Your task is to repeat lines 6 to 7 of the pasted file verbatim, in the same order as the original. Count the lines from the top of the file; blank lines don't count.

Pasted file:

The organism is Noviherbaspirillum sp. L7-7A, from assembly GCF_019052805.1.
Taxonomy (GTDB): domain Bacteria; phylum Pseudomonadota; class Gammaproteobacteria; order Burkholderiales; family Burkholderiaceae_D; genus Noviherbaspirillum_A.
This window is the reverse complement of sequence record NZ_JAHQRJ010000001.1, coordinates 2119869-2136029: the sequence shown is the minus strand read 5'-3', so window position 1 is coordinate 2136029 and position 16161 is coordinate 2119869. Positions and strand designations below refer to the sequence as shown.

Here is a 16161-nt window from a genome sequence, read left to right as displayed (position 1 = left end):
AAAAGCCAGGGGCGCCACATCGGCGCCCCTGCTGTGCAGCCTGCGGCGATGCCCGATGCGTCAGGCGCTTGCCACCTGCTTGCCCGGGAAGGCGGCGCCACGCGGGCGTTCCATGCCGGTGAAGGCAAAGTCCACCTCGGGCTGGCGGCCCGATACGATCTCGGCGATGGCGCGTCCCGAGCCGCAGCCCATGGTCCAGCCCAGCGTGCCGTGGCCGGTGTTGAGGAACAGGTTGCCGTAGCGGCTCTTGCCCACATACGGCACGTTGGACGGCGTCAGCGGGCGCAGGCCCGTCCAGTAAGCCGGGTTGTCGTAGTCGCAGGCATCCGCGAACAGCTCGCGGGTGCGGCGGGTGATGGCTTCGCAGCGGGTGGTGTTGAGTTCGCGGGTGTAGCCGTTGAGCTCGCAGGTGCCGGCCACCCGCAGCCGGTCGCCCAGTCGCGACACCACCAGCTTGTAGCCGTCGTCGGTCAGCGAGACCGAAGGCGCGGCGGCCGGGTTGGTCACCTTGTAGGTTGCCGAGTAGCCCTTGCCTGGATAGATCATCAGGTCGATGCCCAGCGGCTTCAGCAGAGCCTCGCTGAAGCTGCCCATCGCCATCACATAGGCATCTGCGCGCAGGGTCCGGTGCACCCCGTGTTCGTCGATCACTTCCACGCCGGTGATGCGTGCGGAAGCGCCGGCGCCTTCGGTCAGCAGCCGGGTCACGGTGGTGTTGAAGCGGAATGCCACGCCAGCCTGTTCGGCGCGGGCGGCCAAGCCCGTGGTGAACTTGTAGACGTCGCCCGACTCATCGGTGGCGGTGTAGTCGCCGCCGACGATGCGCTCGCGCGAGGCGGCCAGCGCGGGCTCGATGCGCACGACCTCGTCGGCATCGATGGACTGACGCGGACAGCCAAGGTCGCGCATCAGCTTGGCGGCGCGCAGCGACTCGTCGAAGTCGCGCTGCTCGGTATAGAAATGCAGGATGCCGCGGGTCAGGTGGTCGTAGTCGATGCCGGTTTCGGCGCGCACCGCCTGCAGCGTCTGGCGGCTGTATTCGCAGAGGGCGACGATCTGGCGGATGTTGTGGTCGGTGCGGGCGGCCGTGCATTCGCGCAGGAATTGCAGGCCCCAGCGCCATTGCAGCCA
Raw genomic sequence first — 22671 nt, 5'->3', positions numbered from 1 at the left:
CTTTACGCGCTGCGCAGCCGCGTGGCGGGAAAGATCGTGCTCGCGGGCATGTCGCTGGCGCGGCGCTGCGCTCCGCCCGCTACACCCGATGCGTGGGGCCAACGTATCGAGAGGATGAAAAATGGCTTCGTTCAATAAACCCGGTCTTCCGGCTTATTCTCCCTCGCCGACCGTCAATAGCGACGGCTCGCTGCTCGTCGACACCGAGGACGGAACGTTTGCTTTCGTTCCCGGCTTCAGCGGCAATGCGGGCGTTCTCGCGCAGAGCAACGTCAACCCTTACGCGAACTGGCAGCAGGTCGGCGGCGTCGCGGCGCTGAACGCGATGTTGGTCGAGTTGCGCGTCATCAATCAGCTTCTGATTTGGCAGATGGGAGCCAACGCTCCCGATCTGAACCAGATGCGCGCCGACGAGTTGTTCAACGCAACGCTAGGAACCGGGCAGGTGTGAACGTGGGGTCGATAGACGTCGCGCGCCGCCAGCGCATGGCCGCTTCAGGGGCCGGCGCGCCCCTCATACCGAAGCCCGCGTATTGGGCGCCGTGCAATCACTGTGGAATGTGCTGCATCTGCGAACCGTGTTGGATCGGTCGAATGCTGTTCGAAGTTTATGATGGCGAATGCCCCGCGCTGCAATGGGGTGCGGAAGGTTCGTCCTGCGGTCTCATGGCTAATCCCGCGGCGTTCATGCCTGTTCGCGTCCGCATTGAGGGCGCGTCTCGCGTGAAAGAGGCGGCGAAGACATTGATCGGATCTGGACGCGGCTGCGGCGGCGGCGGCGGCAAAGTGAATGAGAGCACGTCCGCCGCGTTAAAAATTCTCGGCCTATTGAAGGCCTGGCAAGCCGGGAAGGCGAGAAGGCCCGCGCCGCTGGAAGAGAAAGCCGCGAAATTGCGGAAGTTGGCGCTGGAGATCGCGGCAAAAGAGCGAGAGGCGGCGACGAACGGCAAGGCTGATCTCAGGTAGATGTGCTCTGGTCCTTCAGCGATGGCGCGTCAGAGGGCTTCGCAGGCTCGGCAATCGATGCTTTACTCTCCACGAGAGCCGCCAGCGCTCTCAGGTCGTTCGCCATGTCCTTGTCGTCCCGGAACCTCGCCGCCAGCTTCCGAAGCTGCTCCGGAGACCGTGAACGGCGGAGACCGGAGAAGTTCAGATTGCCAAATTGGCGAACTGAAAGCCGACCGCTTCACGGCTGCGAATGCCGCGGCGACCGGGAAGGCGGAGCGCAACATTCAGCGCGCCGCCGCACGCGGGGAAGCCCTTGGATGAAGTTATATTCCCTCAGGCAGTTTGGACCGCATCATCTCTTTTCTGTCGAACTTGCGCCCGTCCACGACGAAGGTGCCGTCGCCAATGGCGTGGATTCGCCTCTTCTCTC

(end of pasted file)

Raw genomic sequence first — 22671 nt, 5'->3', positions numbered from 1 at the left:
CTTTACGCGCTGCGCAGCCGCGTGGCGGGAAAGATCGTGCTCGCGGGCATGTCGCTGGCGCGGCGCTGCGCTCCGCCCGCTACACCCGATGCGTGGGGCCAACGTATCGAGAGGATGAAAAATGGCTTCGTTCAATAAACCCGGTCTTCCGGCTTATTCTCCCTCGCCGACCGTCAATAGCGACGGCTCGCTGCTCGTCGACACCGAGGACGGAACGTTTGCTTTCGTTCCCGGCTTCAGCGGCAATGCGGGCGTTCTCGCGCAGAGCAACGTCAACCCTTACGCGAACTGGCAGCAGGTCGGCGGCGTCGCGGCGCTGAACGCGATGTTGGTCGAGTTGCGCGTCATCAATCAGCTTCTGATTTGGCAGATGGGAGCCAACGCTCCCGATCTGAACCAGATGCGCGCCGACGAGTTGTTCAACGCAACGCTAGGAACCGGGCAGGTGTGAACGTGGGGTCGATAGACGTCGCGCGCCGCCAGCGCATGGCCGCTTCAGGGGCCGGCGCGCCCCTCATACCGAAGCCCGCGTATTGGGCGCCGTGCAATCACTGTGGAATGTGCTGCATCTGCGAACCGTGTTGGATCGGTCGAATGCTGTTCGAAGTTTATGATGGCGAATGCCCCGCGCTGCAATGGGGTGCGGAAGGTTCGTCCTGCGGTCTCATGGCTAATCCCGCGGCGTTCATGCCTGTTCGCGTCCGCATTGAGGGCGCGTCTCGCGTGAAAGAGGCGGCGAAGACATTGATCGGATCTGGACGCGGCTGCGGCGGCGGCGGCGGCAAAGTGAATGAGAGCACGTCCGCCGCGTTAAAAATTCTCGGCCTATTGAAGGCCTGGCAAGCCGGGAAGGCGAGAAGGCCCGCGCCGCTGGAAGAGAAAGCCGCGAAATTGCGGAAGTTGGCGCTGGAGATCGCGGCAAAAGAGCGAGAGGCGGCGACGAACGGCAAGGCTGATCTCAGGTAGATGTGCTCTGGTCCTTCAGCGATGGCGCGTCAGAGGGCTTCGCAGGCTCGGCAATCGATGCTTTACTCTCCACGAGAGCCGCCAGCGCTCTCAGGTCGTTCGCCATGTCCTTGTCGTCCCGGAACCTCGCCGCCAGCTTCCGAAGCTGCTCCGGAGACCGTGAACGGCGGAGACCGGAGAAGTTCAGATTGCCAAATTGGCGAACTGAAAGCCGACCGCTTCACGGCTGCGAATGCCGCGGCGACCGGGAAGGCGGAGCGCAACATTCAGCGCGCCGCCGCACGCGGGGAAGCCCTTGGATGAAGTTATATTCCCTCAGGCAGTTTGGACCGCATCATCTCTTTTCTGTCGAACTTGCGCCCGTCCACGACGAAGGTGCCGTCGCCAATGGCGTGGATTCGCCTCTTCTCTC